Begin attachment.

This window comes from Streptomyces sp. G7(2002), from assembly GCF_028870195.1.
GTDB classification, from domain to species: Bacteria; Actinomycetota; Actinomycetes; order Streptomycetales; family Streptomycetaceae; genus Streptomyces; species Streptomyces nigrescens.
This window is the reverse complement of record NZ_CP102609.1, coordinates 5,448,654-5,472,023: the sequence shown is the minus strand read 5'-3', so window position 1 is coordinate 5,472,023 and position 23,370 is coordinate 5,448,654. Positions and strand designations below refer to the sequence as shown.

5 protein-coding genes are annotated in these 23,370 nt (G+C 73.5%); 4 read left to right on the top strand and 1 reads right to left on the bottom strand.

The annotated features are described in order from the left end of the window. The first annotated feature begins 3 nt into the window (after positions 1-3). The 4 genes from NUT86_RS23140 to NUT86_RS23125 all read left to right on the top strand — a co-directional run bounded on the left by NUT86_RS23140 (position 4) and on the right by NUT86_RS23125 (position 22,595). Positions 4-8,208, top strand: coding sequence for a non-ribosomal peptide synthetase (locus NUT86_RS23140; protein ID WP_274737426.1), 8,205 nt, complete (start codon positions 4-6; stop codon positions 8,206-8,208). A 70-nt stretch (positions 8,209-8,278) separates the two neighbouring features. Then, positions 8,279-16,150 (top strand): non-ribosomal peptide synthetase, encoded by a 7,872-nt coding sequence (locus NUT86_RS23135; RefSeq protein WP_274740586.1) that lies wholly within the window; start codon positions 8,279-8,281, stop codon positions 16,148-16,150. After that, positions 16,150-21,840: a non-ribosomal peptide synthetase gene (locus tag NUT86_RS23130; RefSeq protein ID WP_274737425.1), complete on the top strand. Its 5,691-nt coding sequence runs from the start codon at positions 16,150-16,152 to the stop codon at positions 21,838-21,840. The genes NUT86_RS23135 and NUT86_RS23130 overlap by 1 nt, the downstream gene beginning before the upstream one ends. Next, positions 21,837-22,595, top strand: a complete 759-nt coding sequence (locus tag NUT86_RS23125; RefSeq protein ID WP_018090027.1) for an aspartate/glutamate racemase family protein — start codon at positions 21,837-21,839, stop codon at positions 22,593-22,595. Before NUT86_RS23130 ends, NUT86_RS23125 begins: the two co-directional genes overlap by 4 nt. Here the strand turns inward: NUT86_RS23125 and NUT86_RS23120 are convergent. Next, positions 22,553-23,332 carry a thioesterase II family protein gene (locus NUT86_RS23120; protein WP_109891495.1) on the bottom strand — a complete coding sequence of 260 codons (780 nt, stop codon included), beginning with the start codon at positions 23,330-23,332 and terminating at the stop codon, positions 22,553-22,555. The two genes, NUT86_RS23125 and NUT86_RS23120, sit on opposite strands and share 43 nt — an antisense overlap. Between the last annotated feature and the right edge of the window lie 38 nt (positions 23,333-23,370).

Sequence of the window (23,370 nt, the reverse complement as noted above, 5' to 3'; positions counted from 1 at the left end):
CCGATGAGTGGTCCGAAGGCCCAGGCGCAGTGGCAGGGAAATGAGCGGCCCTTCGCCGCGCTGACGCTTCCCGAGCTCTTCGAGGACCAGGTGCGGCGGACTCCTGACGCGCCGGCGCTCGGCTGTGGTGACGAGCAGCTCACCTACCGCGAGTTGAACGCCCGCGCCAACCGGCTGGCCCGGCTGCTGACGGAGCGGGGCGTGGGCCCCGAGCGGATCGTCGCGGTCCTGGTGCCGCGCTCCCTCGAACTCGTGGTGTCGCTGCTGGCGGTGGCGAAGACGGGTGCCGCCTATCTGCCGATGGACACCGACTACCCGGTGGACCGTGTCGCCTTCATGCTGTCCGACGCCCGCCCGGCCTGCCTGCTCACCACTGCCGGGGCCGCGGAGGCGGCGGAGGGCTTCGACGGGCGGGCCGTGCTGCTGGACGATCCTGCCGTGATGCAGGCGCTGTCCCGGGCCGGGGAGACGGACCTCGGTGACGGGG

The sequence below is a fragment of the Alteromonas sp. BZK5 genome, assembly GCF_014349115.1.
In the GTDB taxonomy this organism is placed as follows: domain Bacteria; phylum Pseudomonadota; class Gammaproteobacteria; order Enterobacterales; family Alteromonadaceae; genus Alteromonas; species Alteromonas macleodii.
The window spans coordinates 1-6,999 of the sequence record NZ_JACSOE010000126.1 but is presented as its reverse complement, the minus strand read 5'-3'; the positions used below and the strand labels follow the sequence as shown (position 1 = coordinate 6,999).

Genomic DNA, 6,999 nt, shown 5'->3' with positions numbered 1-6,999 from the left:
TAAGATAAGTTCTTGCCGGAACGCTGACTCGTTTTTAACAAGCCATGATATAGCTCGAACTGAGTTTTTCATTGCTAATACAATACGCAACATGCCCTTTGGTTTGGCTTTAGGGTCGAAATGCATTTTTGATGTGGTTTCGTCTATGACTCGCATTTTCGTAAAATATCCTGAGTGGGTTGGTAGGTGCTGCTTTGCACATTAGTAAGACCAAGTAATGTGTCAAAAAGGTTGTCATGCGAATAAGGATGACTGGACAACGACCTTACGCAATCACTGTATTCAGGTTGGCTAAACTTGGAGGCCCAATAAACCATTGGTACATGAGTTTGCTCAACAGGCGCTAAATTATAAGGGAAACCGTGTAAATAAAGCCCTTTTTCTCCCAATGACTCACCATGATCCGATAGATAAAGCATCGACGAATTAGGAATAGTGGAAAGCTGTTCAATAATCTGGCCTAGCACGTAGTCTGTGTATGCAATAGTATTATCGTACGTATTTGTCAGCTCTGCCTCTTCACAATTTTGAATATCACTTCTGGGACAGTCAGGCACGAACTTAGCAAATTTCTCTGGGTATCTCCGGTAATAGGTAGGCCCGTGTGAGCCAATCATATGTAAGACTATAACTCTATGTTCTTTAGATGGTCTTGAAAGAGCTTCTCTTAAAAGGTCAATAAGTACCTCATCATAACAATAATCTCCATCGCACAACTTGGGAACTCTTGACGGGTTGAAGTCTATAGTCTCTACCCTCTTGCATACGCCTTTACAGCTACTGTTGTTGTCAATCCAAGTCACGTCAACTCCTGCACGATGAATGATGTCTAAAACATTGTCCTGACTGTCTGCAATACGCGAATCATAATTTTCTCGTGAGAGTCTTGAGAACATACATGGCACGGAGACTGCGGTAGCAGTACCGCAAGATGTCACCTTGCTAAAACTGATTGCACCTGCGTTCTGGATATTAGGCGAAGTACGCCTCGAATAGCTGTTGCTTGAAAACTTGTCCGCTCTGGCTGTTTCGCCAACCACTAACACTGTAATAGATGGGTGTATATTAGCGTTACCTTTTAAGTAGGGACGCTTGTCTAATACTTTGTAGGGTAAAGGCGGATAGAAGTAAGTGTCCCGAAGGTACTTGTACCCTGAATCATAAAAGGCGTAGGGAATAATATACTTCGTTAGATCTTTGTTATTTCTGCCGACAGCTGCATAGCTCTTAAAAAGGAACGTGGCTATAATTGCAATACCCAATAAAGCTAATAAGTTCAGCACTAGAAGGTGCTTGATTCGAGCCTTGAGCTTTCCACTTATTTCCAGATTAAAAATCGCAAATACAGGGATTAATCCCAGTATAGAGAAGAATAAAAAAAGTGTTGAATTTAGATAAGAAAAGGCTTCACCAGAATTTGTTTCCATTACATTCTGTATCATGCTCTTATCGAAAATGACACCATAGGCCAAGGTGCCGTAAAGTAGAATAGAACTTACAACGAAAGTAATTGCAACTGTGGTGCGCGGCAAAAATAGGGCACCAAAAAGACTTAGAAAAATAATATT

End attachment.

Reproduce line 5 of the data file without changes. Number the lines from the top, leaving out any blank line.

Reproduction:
The annotated features are described in order from the left end of the window. The first annotated feature begins 3 nt into the window (after positions 1-3). The 4 genes from NUT86_RS23140 to NUT86_RS23125 all read left to right on the top strand — a co-directional run bounded on the left by NUT86_RS23140 (position 4) and on the right by NUT86_RS23125 (position 22,595). Positions 4-8,208, top strand: coding sequence for a non-ribosomal peptide synthetase (locus NUT86_RS23140; protein ID WP_274737426.1), 8,205 nt, complete (start codon positions 4-6; stop codon positions 8,206-8,208). A 70-nt stretch (positions 8,209-8,278) separates the two neighbouring features. Then, positions 8,279-16,150 (top strand): non-ribosomal peptide synthetase, encoded by a 7,872-nt coding sequence (locus NUT86_RS23135; RefSeq protein WP_274740586.1) that lies wholly within the window; start codon positions 8,279-8,281, stop codon positions 16,148-16,150. After that, positions 16,150-21,840: a non-ribosomal peptide synthetase gene (locus tag NUT86_RS23130; RefSeq protein ID WP_274737425.1), complete on the top strand. Its 5,691-nt coding sequence runs from the start codon at positions 16,150-16,152 to the stop codon at positions 21,838-21,840. The genes NUT86_RS23135 and NUT86_RS23130 overlap by 1 nt, the downstream gene beginning before the upstream one ends. Next, positions 21,837-22,595, top strand: a complete 759-nt coding sequence (locus tag NUT86_RS23125; RefSeq protein ID WP_018090027.1) for an aspartate/glutamate racemase family protein — start codon at positions 21,837-21,839, stop codon at positions 22,593-22,595. Before NUT86_RS23130 ends, NUT86_RS23125 begins: the two co-directional genes overlap by 4 nt. Here the strand turns inward: NUT86_RS23125 and NUT86_RS23120 are convergent. Next, positions 22,553-23,332 carry a thioesterase II family protein gene (locus NUT86_RS23120; protein WP_109891495.1) on the bottom strand — a complete coding sequence of 260 codons (780 nt, stop codon included), beginning with the start codon at positions 23,330-23,332 and terminating at the stop codon, positions 22,553-22,555. The two genes, NUT86_RS23125 and NUT86_RS23120, sit on opposite strands and share 43 nt — an antisense overlap. Between the last annotated feature and the right edge of the window lie 38 nt (positions 23,333-23,370).